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Clean living is a luxury wild animals can't afford

Date:
October 20, 2013
Source:
University of Edinburgh
Summary:
Domestic animals will choose to steer clear of dirt -- but their wild cousins can't be so picky and may be at increased risk of disease as a result.
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Domestic animals will choose to steer clear of dirt -- but their wild cousins can't be so picky and may be at increased risk of disease as a result.

A study of wild mice has shown that they prefer to sleep and eat near to used nesting material and droppings left by other mice.

Choosing a safe place to sleep and taking the opportunity to eat outweighs an increased risk of disease from other animals' dirt, the findings suggest. The study is significant because it could help improve scientists' understanding of how disease spreads among wild animals.

Scientists say the wild mice's behaviour contrasts with that of clean-living domesticated animals, which tend to develop an aversion to dirt. Pets and domestic animals have plentiful food and are less at risk of being targeted by predators, and so they can be choosy about where they eat and sleep, researchers say.

Scientists from the Universities of Edinburgh and California Santa Cruz studied two types of wild mice in Virginia. Animals were collected from woodland and placed in a box for a few hours, with the option of being close to mouse droppings or not. A similar experiment was conducted with new and soiled nesting material.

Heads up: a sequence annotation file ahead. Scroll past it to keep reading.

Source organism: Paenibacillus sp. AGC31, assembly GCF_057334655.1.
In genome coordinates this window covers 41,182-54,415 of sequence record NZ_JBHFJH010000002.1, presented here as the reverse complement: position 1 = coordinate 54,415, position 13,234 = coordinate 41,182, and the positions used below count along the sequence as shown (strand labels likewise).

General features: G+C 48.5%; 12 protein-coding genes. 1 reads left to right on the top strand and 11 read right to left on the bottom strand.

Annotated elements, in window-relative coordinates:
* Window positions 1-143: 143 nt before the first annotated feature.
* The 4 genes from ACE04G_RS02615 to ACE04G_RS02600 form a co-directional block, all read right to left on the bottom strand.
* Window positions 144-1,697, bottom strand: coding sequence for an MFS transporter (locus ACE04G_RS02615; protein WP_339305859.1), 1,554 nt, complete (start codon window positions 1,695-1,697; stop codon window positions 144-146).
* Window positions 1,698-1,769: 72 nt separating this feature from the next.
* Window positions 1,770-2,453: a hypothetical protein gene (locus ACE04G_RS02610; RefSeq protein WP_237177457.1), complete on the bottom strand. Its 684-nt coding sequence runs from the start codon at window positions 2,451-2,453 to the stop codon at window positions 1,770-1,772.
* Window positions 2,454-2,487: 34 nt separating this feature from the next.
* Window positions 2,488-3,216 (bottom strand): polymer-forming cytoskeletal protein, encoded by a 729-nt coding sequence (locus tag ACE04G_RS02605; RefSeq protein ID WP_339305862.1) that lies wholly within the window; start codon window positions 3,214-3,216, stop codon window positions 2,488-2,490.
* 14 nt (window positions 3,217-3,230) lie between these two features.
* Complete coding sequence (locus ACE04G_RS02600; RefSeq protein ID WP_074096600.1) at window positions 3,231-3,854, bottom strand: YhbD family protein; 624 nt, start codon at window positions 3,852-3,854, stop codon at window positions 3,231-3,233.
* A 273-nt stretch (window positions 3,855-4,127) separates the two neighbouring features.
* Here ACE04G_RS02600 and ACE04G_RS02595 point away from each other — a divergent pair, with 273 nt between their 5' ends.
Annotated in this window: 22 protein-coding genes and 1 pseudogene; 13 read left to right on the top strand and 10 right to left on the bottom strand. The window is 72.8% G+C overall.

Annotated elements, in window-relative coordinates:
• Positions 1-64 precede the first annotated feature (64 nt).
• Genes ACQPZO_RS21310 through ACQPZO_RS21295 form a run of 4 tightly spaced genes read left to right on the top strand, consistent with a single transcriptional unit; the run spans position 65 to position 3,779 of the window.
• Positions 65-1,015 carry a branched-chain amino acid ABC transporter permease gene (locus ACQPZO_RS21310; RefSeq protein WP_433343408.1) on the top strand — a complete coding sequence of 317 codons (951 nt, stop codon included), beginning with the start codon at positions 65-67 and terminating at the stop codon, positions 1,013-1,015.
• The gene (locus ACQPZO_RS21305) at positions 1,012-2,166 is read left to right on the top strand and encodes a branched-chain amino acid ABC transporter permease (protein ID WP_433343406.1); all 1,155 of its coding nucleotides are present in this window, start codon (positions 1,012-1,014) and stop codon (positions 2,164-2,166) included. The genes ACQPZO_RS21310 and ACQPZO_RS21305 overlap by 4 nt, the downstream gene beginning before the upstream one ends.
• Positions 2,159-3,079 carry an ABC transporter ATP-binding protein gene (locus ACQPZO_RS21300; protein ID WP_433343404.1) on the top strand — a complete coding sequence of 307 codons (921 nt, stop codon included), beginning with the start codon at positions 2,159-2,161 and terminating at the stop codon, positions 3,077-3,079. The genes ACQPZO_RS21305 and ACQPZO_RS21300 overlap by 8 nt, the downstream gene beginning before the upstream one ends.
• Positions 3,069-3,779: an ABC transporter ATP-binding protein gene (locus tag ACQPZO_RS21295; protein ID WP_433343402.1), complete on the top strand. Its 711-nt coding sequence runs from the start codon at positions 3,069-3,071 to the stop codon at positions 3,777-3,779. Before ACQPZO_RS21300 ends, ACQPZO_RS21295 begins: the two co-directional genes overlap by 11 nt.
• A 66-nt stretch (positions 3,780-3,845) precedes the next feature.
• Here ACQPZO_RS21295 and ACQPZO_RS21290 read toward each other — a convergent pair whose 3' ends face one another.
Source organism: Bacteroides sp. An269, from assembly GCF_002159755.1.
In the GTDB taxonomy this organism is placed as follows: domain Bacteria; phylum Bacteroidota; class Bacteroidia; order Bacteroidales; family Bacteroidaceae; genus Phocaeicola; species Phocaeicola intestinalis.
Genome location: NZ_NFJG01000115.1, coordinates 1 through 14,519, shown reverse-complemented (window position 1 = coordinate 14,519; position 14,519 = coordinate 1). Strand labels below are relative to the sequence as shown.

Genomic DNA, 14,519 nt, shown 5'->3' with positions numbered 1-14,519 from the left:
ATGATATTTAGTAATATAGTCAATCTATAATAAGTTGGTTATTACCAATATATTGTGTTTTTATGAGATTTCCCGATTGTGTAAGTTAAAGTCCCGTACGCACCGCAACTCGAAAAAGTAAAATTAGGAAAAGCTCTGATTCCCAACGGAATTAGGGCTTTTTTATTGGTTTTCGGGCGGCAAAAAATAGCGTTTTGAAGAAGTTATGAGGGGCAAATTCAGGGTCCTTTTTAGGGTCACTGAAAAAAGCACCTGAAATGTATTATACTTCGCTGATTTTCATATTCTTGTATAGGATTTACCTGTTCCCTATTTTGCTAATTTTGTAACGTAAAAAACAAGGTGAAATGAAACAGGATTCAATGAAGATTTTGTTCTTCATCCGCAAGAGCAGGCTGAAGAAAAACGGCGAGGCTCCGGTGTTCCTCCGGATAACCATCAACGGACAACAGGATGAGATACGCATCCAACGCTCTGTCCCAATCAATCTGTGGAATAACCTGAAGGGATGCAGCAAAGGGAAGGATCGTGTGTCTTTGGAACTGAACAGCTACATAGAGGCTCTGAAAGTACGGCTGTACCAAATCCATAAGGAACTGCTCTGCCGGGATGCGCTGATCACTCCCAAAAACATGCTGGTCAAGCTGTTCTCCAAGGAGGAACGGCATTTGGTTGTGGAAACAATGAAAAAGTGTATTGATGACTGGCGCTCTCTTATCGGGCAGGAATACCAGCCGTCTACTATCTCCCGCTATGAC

They found that the animals preferred being near droppings and second-hand nest material, regardless of whether there was an increased risk of contracting parasites in either case.

Dr Patrick Walsh of the University of Edinburgh's School of Biological Sciences, who took part in the study, said: "Domesticated animals generally avoid faeces to reduce the chance of parasitic infection, but this study shows that wild animals are more concerned with the risk of starvation than with table manners, taking any opportunity to feed. They may even associate faeces with safety -- a spot where a mouse has lived long enough to nest and poo is probably pretty safe -- and that is worth the risk of disease. This helps us learn more about how diseases spread in the natural world."


Story Source:

The above post is reprinted from materials provided by University of Edinburgh. Note: Materials may be edited for content and length.


Journal Reference:

  1. Patrick T. Walsh, Erin McCreless, Amy B. Pedersen. Faecal avoidance and selective foraging: do wild mice have the luxury to avoid faeces? Animal Behaviour, 2013; 86 (3): 559 DOI: 10.1016/j.anbehav.2013.06.011

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University of Edinburgh. "Clean living is a luxury wild animals can't afford." ScienceDaily. ScienceDaily, 20 October 2013. <www.sciencedaily.com/releases/2013/10/131020203022.htm>.
University of Edinburgh. (2013, October 20). Clean living is a luxury wild animals can't afford. ScienceDaily. Retrieved July 30, 2015 from www.sciencedaily.com/releases/2013/10/131020203022.htm
University of Edinburgh. "Clean living is a luxury wild animals can't afford." ScienceDaily. www.sciencedaily.com/releases/2013/10/131020203022.htm (accessed July 30, 2015).

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